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20 of 21 people found the following review helpful By Thad Beier on January 22, 2007
Format: Audio CD
I think that this is one of the important books of the Iraq war. Bremer is perhaps the most important figure of the most important part of it, namely, the attempted reconstruction of the country. This book describes his efforts toward that end, and attempts to justify his decisions.

Unfortunately, the effort is a disaster. Bremer really didn't have much experience with this kind of work, and it appears clear from the beginning that right-wing ideology was the driving factor in his decision making -- and most of these decisions suffered for that. For instance, Bremer refused to re-open the state-run businesses, because he thought the private sector should run all business -- this immediately threw tens of thousands of people out of work. Similarly, the draconian de-Baathification forced almost all qualified managers from their jobs. Bremer also, and I think unforgivably, doesn't spend any time comparing this attempted rebuilding to the very successful post WW II efforts. In particular, the de-Baathification seems to have been based on the de-Nazification in Germany, without really looking too closely at what might be different between Iraq and Germany.

Still, it's an interesting book, and a point of view that should be a part of any study of the war. The book could well have been 10 times as long, and it would be interesting to see what parts were edited out. I share others recommendations of "Imperial Life in the Emerald City" as a great companion book.
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16 of 17 people found the following review helpful By MountainRunner on December 28, 2006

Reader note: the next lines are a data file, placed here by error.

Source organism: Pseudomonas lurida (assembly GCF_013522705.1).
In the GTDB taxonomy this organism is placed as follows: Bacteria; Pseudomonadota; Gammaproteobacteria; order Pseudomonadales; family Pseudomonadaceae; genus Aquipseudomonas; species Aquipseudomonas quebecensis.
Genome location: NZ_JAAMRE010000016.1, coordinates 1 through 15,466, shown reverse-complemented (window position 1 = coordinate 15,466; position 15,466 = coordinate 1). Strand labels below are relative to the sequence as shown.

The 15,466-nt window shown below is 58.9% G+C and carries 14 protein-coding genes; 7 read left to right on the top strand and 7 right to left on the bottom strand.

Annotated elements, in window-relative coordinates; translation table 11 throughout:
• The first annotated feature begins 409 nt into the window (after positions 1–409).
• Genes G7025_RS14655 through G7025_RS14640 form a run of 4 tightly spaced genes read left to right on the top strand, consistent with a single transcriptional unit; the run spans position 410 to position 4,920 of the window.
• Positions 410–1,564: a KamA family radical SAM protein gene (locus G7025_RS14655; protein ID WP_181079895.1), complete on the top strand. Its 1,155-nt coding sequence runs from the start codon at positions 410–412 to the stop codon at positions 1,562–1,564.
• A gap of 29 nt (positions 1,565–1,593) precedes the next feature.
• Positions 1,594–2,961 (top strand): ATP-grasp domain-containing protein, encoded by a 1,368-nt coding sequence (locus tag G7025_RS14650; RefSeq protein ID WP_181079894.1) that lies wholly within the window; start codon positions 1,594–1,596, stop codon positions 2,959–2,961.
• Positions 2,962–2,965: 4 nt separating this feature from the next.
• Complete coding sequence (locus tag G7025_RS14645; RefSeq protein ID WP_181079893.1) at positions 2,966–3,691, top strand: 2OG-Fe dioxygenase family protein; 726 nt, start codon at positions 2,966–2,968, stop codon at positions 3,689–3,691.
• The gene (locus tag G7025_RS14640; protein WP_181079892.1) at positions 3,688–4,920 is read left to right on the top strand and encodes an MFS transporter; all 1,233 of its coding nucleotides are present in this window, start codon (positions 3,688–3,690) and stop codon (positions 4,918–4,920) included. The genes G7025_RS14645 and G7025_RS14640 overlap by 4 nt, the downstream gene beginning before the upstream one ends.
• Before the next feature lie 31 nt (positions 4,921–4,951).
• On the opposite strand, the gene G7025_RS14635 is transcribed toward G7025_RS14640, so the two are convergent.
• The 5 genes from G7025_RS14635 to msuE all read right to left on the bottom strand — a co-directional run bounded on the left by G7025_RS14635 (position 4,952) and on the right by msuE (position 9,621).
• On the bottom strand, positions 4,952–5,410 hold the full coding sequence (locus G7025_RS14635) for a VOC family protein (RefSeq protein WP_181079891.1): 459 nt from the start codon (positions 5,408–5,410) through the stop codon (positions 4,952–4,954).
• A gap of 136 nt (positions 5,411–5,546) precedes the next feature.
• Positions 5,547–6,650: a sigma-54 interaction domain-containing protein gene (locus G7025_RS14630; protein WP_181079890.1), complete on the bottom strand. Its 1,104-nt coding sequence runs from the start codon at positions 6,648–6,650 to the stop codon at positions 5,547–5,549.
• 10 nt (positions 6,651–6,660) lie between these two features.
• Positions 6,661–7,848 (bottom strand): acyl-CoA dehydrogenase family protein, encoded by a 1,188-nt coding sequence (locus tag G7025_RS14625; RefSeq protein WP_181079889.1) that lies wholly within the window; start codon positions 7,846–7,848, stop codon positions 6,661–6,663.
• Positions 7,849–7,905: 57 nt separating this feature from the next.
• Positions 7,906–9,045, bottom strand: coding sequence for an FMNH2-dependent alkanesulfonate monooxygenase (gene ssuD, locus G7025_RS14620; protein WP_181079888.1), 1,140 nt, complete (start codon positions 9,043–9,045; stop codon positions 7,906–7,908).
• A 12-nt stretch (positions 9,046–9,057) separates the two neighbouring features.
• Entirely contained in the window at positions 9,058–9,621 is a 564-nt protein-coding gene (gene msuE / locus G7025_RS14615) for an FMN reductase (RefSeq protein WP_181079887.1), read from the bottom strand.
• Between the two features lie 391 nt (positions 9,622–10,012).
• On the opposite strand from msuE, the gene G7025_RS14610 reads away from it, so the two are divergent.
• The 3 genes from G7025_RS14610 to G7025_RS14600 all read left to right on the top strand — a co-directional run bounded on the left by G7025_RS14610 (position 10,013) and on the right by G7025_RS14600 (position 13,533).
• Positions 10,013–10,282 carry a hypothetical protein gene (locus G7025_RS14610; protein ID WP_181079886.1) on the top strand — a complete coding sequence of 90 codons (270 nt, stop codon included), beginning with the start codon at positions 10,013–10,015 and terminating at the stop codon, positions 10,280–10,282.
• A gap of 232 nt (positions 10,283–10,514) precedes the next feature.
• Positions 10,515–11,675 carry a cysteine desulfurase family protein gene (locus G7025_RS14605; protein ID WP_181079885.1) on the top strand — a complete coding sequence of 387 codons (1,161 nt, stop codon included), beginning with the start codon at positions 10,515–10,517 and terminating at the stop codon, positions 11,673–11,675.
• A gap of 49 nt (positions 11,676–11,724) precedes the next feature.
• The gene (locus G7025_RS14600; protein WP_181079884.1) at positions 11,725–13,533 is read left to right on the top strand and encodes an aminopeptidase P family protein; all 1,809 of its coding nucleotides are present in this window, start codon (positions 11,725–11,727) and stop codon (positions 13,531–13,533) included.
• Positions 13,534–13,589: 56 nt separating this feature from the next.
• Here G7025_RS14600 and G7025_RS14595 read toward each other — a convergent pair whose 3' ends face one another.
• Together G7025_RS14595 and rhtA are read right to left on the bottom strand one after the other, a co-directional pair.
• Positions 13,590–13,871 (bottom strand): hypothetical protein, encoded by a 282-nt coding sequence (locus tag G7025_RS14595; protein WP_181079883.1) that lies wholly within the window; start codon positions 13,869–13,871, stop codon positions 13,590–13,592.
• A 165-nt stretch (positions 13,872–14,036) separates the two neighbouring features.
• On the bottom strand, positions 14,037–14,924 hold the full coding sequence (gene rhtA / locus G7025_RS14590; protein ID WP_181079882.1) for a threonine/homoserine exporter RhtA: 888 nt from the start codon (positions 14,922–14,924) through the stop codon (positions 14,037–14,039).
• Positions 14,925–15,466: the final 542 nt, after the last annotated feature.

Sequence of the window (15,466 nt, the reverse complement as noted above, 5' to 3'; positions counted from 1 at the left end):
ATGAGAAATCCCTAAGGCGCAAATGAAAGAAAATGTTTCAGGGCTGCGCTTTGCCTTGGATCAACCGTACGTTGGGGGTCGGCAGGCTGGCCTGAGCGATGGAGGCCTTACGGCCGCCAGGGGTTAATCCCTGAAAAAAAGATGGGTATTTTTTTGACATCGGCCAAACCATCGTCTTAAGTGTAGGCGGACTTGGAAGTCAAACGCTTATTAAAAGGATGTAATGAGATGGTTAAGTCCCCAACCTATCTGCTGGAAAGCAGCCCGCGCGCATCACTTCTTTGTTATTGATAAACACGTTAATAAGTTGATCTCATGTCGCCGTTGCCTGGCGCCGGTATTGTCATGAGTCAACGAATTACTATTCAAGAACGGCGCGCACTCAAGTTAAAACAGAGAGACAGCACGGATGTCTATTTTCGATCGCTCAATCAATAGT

Format: Hardcover
Read this book with Rajiv Chandrasekaran's Imperial Life to get the full impact of Bremer's story. Pay attention to the details Bremer glosses over, like what Bernie Kerik did (the guy in charge of rebuilding Iraq police). Ignored is the background and selection process of the people who served Bremer and how "loyalists" were more valued over experience and skill.

At times selective in the facts and other times ignorant, this book is useful only in reading the perceptions of reality the viceroy of Iraq held.
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34 of 40 people found the following review helpful By Robert David STEELE Vivas HALL OF FAMETOP 1000 REVIEWER on February 14, 2007
Format: Hardcover
I took great care to read this book slowly. See my list on Iraq Evaluations.

Bremer is clearly a decent man, hard-working, totally clueless about Middle Eastern and military affairs, and put in a no-win situation by George Bush and Dick Cheney. Bremer bugged out after a year, and now, two years later, the Administration we have a quagmire and a possible attack on Iran building up.

Quite incredulously, for me at least, Bremer actually sees Iraq as the crux of the Global War on Terror (GWOT) and yet is totally oblivious to the fact that we created this battlefield opportunity for Iran and Al-Qaeda. See At the Center of the Storm: My Years at the CIA

Early on the book makes it clear that Iraqis were delighted to be liberated, dismayed at the occupation, and completely unable to agree among themselves about how to achieve a legitimate government capable of stabilizing and reconstructing the country.

This is a very self-serving book, extraordinarily selective in its recollections. A few things that really struck me:

1) This book starts without reference to the path to war paved by lies from the Vice President and other members of the Bush "team." It begins by saying that it was "widely accepted" that Weapons of Mass Destruction were the proper cause of the invasion. BALONEY. See instead Weapons of Mass Deception: The Uses of Propaganda in Bush's War on Iraq and